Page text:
Red Dwarf XI: 2 “Samsara” Review
Reviewed by Ryan Monty.
After a strong opening episode last time out, Red Dwarf XI continues with another solid showing, Samsara, which feels, even more so than Twentica, that it could quite easily slide into the classic series of the show.
Samsara sees the Dwarfers come across an escape pod from the titular SS Samsara, which once brought on board they discover holds two human survivors – the only problem being that there’s two neat piles of dust where the survivors should be, which Lister promptly sneezes across the science room of the Dwarf. The Dwarfers make their way down to the ocean moon where the Samsara crashed (and has been stuck for 3 million years) and are promptly trapped there with the ship threatening to sink even further into the deep.
The Samsara holds a secret which the episode revolves around, a “karma drive”, a device that judges all those aboard (and affects their experiences thus) on how they act. Sounding familiar? In fact, the Justice system this episode is clearly tipping the hat to from Series IV’s Justice, is explicitly namedropped by Kryten early on. Samsara is very much an episode like Justice and Series V’s The Inquisitor, in that it is an episode very much interested in tackling moral and philosophical themes and playing with them. It’s a slower, more methodical yet still supremely silly episode and a welcome change of pace from the fast paced and plot heavy Twentica.
The episode cuts back and forth between the Dwarfers investigating the Samsara and flashbacks to 3 million years previous before the ship crashed, namely focusing on the two survivors from the escape pod, who were having an affair. Their doomed romance drives the plot and the non-linear narrative doesn’t detract from the episode at all – rather, in the short space of time you spend with the flashback couple played by Maggie Service and Dan Tetsell, you actually grow rather fond of them and become invested in their fates. That in turn gives great strength to the themes the episode explores and the discussion that is had, in ways that Red Dwarf has always done very well. The balance between comedy and drama is struck very smoothly.
Samsara opens with Lister and Rimmer in classic bunkbed situation, playing a game of “Mine-opoly”, where of course Lister is cheating with every move. Some of Red Dwarf’s finest scenes of pure comedy in the past have come from the scenes between Lister and Rimmer interacting in their living quarters, and this scene can easily sit proudly amongst them – Chris Barrie consistently showing why there are few better actors at pulling off facial expressions than him.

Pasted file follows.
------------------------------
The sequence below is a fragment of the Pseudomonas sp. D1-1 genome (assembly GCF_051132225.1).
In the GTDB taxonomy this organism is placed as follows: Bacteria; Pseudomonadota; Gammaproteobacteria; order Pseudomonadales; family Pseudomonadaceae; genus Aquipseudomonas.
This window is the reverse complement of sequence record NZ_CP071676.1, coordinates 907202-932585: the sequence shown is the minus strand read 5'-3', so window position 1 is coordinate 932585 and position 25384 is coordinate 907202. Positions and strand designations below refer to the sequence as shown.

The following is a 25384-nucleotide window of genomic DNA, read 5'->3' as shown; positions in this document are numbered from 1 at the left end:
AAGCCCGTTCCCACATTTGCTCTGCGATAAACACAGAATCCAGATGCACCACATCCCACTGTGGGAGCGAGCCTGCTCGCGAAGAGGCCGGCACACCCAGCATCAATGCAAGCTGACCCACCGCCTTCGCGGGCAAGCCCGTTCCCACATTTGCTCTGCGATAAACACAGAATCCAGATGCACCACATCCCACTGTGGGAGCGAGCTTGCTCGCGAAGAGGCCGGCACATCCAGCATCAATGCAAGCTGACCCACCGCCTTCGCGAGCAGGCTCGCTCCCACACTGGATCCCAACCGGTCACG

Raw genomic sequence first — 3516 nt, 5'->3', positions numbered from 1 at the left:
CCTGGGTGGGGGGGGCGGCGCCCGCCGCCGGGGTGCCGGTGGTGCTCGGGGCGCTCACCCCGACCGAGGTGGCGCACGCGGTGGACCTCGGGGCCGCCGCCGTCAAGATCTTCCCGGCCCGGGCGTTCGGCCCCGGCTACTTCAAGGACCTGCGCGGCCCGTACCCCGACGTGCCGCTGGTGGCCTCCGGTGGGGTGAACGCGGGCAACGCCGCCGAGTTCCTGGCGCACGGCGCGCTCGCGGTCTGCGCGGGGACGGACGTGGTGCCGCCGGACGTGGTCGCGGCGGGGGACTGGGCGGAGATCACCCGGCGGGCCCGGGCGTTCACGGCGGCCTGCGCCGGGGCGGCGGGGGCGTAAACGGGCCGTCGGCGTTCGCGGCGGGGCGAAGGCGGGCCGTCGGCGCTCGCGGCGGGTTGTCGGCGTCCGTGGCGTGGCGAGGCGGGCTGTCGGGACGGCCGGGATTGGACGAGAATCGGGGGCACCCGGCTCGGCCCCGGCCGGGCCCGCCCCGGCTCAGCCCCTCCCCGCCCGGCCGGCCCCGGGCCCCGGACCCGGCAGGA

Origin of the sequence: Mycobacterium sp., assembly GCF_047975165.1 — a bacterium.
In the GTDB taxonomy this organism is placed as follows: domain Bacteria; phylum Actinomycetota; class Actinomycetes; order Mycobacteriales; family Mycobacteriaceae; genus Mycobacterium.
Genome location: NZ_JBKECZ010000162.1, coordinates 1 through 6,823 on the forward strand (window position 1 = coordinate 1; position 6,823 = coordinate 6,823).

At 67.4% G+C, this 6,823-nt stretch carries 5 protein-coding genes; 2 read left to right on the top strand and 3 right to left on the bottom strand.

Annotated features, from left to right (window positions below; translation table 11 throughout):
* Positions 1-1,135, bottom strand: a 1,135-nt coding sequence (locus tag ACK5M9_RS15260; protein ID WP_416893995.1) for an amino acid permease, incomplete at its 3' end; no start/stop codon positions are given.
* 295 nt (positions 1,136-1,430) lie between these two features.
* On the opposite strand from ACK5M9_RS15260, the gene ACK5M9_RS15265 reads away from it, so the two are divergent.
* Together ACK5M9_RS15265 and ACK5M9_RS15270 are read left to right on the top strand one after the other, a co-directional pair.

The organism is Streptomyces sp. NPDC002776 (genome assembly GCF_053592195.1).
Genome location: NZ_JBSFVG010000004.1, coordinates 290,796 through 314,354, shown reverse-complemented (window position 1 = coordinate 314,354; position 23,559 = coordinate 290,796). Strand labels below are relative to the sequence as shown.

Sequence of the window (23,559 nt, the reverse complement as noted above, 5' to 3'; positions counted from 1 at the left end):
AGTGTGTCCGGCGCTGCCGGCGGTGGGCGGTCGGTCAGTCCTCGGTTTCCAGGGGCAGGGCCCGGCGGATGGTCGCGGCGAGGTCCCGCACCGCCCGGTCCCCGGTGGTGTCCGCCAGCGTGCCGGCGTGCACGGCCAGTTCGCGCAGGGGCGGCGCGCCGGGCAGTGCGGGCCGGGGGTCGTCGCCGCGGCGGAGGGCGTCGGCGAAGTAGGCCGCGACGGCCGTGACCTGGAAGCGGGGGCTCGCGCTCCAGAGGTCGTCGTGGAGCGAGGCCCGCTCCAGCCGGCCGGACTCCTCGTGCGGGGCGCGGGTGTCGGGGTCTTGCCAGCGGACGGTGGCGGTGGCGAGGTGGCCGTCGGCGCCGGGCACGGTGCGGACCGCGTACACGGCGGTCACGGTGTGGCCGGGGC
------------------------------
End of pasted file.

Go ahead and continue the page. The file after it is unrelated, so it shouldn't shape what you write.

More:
We’re back on the Dwarf properly for the first time this series, and it looks just as good as last series if not better. Samsara is beautifully shot and has some fantastic VFX, the stand-out being the initial crash of the Samsara at the front of the episode. The science room is a very nicely created set which you would hope (and expect) will get plenty of airtime this series, and the living quarters are looking better than ever, with the little details (like Rimmer’s timetable and paper cut-outs) adding invaluably to the look.
The cast all get their moments in this episode, but there’s one true standout. Danny John-Jules last time was great, and in this episode in the relatively closed setting he gets an even bigger chance to shine. The Cat has always had one of the most fascinating backgrounds of any character on the show, with all of the lore around “cat culture” that we discover in Series I about their God, Cloister (Lister) and their promised land, Fuschal (Fiji). Yet, he has only ever had one episode entirely devoted to him and his history back in Series I in 1988, Waiting for God. Any further insight into his character is always very welcome and we get some nice moments involving him in Samsara including his devolved cat inability to see in the dark (which we learn in a hilarious exchange between him and Lister, who spend the majority of the episode trapped together giving us further insight into their relationship) and plenty of typical Cat-things, one of which is his reaction to the Boys from the Dwarf coming across a skeleton orgy aboard the Samsara- and yes, that really is just like it sounds. Be prepared!
The episode does end rather abruptly however – just when you’re expecting a final punchline or a wrap-up, we roll into the closing credits wondering if we’re missing a scene or two. Still though, Samsara is a very good slice of Dwarf, with a strong, so very Red Dwarf concept as its core and some real belly laughs throughout. More like this please!